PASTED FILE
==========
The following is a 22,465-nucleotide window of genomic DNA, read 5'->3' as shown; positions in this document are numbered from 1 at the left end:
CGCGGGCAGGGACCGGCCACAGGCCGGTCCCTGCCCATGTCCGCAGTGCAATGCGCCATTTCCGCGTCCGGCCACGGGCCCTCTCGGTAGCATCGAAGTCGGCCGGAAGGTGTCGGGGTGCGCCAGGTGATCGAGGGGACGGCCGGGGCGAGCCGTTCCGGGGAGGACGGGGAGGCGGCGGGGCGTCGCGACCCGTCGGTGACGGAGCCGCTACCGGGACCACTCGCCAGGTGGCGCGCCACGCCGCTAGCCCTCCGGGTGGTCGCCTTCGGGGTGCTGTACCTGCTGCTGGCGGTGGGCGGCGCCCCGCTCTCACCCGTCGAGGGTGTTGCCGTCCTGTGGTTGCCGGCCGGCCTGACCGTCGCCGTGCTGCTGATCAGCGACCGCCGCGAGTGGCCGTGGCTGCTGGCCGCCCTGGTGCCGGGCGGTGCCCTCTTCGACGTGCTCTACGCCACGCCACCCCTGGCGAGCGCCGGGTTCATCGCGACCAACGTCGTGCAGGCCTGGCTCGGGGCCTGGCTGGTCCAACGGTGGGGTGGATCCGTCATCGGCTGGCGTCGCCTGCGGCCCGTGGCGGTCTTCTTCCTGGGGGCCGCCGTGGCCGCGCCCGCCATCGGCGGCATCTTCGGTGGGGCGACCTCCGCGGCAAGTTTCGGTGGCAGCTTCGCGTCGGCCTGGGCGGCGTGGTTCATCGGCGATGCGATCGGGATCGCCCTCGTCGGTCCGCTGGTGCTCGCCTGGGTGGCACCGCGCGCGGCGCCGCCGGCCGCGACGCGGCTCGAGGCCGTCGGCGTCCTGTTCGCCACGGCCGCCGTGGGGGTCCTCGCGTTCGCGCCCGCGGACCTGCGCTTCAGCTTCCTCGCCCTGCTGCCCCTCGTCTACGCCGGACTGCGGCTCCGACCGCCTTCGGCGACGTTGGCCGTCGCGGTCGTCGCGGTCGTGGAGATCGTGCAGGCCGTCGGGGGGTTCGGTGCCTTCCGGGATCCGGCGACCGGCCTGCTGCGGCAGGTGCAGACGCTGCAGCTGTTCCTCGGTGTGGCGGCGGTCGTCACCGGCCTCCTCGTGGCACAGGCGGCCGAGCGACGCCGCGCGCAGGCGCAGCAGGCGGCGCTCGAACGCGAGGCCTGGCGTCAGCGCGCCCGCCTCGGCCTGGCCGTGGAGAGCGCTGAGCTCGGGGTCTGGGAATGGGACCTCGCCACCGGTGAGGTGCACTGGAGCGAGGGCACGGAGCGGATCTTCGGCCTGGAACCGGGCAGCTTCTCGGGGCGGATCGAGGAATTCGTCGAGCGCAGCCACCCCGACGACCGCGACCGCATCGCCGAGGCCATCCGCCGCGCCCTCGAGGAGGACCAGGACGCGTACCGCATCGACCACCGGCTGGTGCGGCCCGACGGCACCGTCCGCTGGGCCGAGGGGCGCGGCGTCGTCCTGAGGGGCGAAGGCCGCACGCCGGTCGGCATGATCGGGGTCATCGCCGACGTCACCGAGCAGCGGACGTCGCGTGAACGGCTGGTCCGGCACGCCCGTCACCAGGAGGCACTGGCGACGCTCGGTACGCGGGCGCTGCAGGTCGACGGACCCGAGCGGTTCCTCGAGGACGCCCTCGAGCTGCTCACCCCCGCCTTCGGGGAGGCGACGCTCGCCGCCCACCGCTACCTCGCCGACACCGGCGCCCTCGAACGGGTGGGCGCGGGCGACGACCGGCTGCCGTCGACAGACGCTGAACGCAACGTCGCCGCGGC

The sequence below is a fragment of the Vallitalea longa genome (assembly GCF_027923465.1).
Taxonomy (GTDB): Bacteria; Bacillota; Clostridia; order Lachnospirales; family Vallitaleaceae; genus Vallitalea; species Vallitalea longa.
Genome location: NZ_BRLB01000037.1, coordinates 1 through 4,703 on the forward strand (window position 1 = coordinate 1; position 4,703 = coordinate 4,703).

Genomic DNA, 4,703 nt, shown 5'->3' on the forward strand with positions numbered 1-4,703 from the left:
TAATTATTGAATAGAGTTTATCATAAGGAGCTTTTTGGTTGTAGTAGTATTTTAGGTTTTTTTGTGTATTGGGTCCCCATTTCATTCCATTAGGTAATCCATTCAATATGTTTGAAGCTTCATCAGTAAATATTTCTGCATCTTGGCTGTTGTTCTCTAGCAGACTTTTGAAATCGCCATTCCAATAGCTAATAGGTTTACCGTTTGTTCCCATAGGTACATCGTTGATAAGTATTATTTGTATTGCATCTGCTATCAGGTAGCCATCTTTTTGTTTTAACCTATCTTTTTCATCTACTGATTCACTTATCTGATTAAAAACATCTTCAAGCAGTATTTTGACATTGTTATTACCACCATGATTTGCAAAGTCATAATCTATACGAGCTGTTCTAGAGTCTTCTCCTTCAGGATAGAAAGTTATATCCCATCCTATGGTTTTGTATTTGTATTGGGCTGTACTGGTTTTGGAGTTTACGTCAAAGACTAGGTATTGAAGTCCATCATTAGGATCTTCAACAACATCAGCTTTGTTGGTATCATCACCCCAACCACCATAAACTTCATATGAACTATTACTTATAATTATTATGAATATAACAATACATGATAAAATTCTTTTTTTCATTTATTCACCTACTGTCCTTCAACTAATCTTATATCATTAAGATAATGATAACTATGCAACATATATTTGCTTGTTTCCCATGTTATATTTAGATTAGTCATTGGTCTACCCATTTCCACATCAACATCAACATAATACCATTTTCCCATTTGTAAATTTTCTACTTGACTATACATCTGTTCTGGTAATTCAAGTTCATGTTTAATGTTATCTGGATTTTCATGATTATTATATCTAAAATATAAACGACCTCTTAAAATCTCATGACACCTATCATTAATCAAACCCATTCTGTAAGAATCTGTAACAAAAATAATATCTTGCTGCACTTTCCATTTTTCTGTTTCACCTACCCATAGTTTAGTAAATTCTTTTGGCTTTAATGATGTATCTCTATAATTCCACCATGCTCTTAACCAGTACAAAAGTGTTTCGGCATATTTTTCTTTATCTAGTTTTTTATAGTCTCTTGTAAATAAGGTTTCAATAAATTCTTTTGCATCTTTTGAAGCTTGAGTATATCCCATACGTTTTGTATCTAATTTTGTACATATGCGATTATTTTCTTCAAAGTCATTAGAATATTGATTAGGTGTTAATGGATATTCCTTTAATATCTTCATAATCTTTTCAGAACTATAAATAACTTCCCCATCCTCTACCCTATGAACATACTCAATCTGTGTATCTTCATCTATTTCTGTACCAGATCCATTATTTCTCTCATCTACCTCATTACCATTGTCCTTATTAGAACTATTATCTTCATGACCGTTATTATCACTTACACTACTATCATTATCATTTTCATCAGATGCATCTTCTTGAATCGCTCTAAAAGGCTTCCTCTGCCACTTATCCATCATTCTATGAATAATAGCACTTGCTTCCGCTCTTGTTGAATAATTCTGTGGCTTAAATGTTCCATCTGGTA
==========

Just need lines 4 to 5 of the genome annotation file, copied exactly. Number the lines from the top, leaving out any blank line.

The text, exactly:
Taxonomy (GTDB): Bacteria; Bacillota; Clostridia; order Lachnospirales; family Vallitaleaceae; genus Vallitalea; species Vallitalea longa.
Genome location: NZ_BRLB01000037.1, coordinates 1 through 4,703 on the forward strand (window position 1 = coordinate 1; position 4,703 = coordinate 4,703).